By Kat Osorio
Now that we’ve entered the spring season, you might be wondering if it’s time to start adding some seasonal produce into your diet. The answer is yes! The best way to do it is by buying and eating locally-grown and produced food, which has a variety of benefits that include the following:
- Locally-grown fruits and veggies simply taste better because they’re picked at their peak and sold close to the time of harvest. When produce is shipped a long way, it has to be picked early before it’s allowed to ripen naturally, often resulting in a lackluster taste and texture.
- It supports your local economy. It’s simple- buying your food from a farmers market, CSA, or straight from the farm or local business itself brings revenue to your community.
- It benefits the environment. Shipping distances are far shorter, resulting in decreased levels of emissions. In addition, small farmers often use sustainable farming practices and support biodiversity. Livestock farmers raise fewer animals, often rotating them around pastures to minimize impact.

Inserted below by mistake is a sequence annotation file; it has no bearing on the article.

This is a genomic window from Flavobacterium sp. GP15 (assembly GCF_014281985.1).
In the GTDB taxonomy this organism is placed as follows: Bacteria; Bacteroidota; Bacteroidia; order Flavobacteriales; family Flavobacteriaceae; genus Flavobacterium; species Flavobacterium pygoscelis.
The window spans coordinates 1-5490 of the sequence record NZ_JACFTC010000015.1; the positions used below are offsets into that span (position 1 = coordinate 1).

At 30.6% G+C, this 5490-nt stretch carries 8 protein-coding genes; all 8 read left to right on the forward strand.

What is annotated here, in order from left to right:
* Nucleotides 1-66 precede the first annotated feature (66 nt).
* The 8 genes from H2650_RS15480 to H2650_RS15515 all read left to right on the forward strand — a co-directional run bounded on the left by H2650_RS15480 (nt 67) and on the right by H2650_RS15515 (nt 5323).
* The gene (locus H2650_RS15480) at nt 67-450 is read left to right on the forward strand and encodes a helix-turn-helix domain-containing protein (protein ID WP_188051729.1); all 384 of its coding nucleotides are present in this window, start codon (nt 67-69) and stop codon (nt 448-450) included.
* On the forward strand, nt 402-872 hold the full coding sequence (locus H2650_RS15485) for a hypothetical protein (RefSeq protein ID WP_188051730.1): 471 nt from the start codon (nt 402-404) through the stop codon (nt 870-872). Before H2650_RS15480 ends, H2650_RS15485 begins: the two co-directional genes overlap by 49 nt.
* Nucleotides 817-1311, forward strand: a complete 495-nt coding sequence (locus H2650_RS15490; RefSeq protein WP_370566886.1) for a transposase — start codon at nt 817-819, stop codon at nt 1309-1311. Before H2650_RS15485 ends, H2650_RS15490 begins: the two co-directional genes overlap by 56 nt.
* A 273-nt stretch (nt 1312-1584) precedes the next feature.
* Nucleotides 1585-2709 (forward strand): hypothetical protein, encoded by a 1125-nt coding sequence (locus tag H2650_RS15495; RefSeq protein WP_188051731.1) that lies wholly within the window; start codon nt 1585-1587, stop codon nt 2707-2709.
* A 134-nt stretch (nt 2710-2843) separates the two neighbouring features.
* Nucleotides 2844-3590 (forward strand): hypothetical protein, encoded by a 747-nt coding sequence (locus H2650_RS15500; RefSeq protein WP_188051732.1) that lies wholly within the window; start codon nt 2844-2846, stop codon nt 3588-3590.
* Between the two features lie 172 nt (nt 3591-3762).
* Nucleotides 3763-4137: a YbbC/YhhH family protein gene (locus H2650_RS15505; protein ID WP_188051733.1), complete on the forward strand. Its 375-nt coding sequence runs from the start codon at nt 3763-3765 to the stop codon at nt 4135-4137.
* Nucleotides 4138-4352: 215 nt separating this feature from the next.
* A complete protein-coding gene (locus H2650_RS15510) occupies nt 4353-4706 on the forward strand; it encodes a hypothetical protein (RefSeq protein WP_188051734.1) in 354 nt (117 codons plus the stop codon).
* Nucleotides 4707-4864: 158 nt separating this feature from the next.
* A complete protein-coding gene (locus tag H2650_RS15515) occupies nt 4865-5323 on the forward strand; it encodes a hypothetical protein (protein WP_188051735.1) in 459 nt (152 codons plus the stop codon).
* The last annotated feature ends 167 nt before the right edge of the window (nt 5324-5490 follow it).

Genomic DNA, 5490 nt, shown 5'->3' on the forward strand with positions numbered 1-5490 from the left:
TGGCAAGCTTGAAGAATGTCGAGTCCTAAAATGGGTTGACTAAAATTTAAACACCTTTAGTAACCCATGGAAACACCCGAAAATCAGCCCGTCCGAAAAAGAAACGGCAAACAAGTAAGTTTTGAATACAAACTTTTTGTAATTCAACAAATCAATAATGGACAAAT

- It builds community in that you can form relationships with the people who are involved. Next time you visit the farmers market, ask your vendors some questions about how their produce is grown- I’m sure they’ll be eager to chat!
- It ensures a higher likelihood of food safety because the food is passed into fewer sets of hands and there’s a smaller potential for contamination.
- Because locally-grown fruits and veggies are picked and sold within a relatively short timeframe, they retain more of their nutrients. Produce that has to travel a far distance ends up sitting around which gives the enzymes in the food more time to eat up the vitamins and minerals present.
- Many cultures around the world, including the indigenous cultures here in the U.S., have traditions of sourcing food locally as a way to honor the land and its resources. Pay homage to these cultures by adopting this practice yourself; it’s a great way to learn more about your area’s culinary history.
And choosing locally-produced foods doesn’t just have to apply to home; it gives you a chance to try local specialties wherever you go. Stay tuned for the coming series on how to eat well, no matter where you are!
Dunning, R. (August 2013). Research-based support and extension outreach for local food systems. Center for Environmental Farming Systems. https://cefs.ncsu.edu/wp-content/uploads/research-based-support-for-local-food-systems.pdf
Klavinski, R. (2013, April 13). 7 benefits of eating local foods. Michigan State University Extension. https://www.canr.msu.edu/news/7_benefits_of_eating_local_foods